If preliminary enrollment counts hold true, South Haven Public Schools will see an increase in the number of students this fall.
“We budgeted for 1,765 students,” District Superintendent Kevin Schooley said. “Our current enrollment number is 1,803.”
With school districts in Michigan expect to receive $8,700 per pupil for the 2021-22 school year, the unanticipated increase in enrollment could mean a sizeable boost in revenue for South Haven – about $330,600.
However, Schooley and other school officials aren’t counting their chickens before they hatch.
“Enrollment can be rather fluid at this time of year,” Schooley said, referring to the state’s two-pronged system of determining student populations for each school district.
The first “official” count day occurs on Oct. 6 throughout districts in Michigan. A second one will then take place the second Wednesday of February 2022.
The increase in student enrollment – at least for now – in the South Haven school district coincides with a return to five-day-a-week, in-person learning for students.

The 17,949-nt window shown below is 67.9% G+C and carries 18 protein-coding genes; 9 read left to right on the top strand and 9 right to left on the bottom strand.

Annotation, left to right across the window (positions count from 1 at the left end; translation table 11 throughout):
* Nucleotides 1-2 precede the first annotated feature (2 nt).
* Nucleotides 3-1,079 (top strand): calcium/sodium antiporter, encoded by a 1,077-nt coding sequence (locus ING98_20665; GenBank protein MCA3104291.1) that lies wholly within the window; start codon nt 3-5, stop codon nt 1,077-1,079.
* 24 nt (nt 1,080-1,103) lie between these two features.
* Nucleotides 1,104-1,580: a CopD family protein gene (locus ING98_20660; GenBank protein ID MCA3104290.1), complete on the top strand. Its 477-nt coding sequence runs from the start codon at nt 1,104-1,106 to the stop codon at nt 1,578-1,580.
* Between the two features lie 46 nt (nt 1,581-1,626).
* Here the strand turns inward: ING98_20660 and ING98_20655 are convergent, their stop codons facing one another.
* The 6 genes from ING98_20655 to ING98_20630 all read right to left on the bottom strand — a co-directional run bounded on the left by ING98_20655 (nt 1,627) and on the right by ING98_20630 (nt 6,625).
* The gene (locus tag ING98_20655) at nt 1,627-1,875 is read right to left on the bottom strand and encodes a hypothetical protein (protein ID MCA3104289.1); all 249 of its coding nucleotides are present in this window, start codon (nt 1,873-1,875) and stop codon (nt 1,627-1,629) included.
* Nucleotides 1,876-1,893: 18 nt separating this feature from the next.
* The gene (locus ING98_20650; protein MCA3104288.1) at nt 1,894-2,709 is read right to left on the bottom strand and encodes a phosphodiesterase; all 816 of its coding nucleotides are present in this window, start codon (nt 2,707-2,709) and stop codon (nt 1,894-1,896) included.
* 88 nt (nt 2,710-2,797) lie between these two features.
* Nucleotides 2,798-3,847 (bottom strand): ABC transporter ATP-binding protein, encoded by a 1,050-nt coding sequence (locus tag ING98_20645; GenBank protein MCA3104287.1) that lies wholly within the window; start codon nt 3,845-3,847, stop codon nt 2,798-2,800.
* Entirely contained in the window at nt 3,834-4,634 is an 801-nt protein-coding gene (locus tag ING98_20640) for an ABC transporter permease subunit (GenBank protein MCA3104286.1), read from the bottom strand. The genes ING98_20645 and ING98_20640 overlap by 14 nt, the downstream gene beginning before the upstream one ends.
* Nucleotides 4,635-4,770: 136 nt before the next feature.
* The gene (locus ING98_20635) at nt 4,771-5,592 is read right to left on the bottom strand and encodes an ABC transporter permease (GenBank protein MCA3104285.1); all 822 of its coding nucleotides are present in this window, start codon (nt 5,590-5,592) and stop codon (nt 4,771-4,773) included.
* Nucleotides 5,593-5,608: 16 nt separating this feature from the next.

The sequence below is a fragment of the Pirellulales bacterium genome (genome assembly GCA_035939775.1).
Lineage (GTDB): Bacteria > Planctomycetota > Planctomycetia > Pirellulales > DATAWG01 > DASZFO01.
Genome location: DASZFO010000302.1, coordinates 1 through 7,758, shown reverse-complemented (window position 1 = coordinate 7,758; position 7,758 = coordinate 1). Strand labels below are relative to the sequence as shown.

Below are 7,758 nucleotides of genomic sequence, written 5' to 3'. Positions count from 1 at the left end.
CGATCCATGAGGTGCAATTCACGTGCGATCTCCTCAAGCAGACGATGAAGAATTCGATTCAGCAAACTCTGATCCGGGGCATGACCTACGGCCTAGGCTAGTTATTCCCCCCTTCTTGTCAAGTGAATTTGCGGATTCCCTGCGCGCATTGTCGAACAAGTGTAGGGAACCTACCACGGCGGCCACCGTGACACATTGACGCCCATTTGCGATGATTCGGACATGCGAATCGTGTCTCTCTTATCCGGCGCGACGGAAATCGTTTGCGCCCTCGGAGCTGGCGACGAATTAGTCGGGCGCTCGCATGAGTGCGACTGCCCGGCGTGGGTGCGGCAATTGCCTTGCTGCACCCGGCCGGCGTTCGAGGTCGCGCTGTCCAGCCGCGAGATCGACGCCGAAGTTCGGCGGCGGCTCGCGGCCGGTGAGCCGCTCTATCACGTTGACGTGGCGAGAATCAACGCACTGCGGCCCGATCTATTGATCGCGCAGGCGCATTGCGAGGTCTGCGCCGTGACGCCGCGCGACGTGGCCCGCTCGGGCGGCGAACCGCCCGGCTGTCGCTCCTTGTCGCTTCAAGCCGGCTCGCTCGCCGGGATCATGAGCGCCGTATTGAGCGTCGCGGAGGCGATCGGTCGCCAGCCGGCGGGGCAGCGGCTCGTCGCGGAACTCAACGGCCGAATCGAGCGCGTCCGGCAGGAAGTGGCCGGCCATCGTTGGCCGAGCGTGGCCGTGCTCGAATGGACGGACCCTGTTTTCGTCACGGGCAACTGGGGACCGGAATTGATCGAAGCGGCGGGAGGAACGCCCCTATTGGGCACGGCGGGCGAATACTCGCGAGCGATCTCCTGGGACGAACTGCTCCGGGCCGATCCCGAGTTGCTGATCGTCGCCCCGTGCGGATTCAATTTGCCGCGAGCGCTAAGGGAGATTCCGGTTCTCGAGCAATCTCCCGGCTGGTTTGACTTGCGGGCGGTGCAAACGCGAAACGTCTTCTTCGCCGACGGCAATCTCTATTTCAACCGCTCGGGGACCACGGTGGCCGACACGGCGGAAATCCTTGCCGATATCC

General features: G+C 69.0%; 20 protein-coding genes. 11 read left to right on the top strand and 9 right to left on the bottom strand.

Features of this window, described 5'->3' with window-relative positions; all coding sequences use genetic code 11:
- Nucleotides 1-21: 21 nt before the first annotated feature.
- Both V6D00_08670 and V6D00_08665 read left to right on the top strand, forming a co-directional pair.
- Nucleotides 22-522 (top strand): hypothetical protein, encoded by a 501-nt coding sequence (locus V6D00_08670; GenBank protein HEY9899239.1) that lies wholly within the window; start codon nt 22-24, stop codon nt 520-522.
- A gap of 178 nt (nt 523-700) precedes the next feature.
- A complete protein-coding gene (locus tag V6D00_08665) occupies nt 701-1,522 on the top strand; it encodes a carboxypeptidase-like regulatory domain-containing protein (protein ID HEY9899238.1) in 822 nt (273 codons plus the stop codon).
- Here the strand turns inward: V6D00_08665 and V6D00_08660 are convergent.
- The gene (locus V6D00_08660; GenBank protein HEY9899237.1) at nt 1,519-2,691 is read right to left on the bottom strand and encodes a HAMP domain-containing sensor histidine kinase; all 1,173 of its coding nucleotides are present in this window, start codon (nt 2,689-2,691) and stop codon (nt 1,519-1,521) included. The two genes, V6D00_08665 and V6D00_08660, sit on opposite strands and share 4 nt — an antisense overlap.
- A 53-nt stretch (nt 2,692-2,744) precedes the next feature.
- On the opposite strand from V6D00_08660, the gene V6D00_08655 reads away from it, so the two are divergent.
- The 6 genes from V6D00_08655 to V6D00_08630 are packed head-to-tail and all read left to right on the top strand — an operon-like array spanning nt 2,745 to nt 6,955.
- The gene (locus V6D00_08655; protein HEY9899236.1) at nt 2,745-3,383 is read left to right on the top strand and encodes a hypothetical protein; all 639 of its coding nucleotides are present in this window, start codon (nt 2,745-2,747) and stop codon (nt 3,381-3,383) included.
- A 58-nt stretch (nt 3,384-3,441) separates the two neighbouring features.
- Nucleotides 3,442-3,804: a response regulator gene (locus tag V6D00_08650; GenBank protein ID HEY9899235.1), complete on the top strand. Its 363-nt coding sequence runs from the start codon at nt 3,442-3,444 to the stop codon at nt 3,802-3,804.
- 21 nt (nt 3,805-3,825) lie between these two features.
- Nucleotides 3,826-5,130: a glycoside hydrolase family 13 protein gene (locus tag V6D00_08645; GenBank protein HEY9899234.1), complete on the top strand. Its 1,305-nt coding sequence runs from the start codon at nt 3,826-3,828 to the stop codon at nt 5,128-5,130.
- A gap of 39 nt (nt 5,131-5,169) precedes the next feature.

For the last 18-month ordeal to halt the spread of the COVID-19 pandemic, South Haven, like other Michigan school districts, halted in-person learning in March 2020. Later, when schools reopened, students had to wear masks. Many extra-curricular activities and sporting events were either canceled or modified to limit contact with other students, and learning was taught using a hybrid online, in-person approach.
In talking to school board members after the first two weeks of school had been compleed, Schooley reflected on the last 18 months and stated, “this was the first traditional five-day school week we’ve had since March 2020.”
Efforts to control the COVID-19 virus continue at South Haven schools.
When students, staff and adults are inside school buildings, they must continue to wear face masks until the Van Buren/Cass District Health officials list Van Buren County in the low or moderately low risk for transmissibility of the virus.
Schooley said South Haven has been lucky so far.
“We’ve had to quarantine less kids this year than compared to this time last year,” Schooley said, explaining that during the 2020-21 year, there were instances when students and teachers in a class would be sent home after it was determined that one or several people in that class had contracted the virus. “I think we’ve quarantined six kids this year. We haven’t seen the transmission (of COVID-19) yet this year.”